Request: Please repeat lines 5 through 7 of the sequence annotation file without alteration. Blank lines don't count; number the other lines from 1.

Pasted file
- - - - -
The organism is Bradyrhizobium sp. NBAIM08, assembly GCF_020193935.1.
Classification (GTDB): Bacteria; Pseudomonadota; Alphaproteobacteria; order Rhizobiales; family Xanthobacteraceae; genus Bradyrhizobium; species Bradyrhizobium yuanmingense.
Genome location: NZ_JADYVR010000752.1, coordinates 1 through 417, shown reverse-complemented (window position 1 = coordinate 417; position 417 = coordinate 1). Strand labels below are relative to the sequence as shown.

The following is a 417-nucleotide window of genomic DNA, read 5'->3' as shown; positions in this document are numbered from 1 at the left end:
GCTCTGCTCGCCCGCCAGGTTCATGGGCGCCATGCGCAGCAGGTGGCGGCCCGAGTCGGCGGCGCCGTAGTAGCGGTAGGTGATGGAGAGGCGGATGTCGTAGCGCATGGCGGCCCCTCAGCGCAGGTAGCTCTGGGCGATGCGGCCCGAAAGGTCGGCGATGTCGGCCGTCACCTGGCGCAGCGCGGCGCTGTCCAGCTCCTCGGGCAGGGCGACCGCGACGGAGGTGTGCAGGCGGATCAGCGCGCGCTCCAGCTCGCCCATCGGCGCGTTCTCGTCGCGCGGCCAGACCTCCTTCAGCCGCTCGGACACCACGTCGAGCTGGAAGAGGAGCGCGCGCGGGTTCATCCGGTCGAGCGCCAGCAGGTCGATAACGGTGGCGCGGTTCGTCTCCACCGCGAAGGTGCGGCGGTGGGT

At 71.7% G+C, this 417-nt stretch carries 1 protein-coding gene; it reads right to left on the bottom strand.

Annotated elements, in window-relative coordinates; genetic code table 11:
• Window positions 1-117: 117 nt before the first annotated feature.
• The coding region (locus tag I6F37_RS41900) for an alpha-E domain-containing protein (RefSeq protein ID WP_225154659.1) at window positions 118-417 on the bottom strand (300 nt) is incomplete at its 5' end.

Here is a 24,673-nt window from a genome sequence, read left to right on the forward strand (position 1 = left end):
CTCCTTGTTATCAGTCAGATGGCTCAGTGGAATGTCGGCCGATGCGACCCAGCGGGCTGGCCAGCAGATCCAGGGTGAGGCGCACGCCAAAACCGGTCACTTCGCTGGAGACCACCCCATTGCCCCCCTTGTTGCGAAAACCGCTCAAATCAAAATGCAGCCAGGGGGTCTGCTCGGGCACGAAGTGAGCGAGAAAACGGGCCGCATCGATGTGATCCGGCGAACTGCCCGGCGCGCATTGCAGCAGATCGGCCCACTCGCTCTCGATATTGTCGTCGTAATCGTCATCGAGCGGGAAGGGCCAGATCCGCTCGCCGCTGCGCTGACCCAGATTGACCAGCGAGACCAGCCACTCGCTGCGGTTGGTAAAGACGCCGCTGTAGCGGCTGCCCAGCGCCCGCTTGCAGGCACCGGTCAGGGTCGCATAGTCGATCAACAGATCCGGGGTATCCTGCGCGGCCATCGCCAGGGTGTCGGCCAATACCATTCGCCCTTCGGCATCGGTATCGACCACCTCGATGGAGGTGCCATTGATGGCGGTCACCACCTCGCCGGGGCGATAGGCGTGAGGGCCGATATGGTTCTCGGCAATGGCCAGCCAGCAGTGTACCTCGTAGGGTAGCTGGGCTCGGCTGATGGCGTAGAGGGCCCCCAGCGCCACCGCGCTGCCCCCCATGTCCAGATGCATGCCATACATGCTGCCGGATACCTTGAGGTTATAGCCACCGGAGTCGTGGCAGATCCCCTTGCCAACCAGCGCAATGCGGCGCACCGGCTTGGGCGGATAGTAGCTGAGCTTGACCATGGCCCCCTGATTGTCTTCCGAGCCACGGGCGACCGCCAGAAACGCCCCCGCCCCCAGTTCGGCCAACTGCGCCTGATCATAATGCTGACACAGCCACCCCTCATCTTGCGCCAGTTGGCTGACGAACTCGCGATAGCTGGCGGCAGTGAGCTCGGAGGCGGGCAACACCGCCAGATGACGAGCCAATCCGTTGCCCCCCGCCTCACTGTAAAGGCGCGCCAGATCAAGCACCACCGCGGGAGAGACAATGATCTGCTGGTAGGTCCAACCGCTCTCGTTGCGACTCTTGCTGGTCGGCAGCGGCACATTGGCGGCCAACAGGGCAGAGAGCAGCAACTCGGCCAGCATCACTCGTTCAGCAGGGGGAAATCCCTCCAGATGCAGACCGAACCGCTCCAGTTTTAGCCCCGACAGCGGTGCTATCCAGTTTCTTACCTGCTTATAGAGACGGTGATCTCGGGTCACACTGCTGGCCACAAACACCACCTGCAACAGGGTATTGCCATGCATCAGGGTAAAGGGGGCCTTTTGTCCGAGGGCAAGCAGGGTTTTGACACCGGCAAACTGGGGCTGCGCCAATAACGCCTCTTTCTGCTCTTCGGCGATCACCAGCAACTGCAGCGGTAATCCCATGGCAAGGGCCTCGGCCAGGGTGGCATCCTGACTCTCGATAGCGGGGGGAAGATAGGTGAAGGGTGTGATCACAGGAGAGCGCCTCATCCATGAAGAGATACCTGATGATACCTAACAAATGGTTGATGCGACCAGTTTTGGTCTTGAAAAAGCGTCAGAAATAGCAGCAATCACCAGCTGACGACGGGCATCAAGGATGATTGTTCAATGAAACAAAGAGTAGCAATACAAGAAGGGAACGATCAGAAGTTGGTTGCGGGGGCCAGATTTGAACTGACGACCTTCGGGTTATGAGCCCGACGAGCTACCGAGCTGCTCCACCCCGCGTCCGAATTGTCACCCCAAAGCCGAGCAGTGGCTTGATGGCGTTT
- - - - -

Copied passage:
GCTCTGCTCGCCCGCCAGGTTCATGGGCGCCATGCGCAGCAGGTGGCGGCCCGAGTCGGCGGCGCCGTAGTAGCGGTAGGTGATGGAGAGGCGGATGTCGTAGCGCATGGCGGCCCCTCAGCGCAGGTAGCTCTGGGCGATGCGGCCCGAAAGGTCGGCGATGTCGGCCGTCACCTGGCGCAGCGCGGCGCTGTCCAGCTCCTCGGGCAGGGCGACCGCGACGGAGGTGTGCAGGCGGATCAGCGCGCGCTCCAGCTCGCCCATCGGCGCGTTCTCGTCGCGCGGCCAGACCTCCTTCAGCCGCTCGGACACCACGTCGAGCTGGAAGAGGAGCGCGCGCGGGTTCATCCGGTCGAGCGCCAGCAGGTCGATAACGGTGGCGCGGTTCGTCTCCACCGCGAAGGTGCGGCGGTGGGT

At 71.7% G+C, this 417-nt stretch carries 1 protein-coding gene; it reads right to left on the bottom strand.

Annotated elements, in window-relative coordinates; genetic code table 11: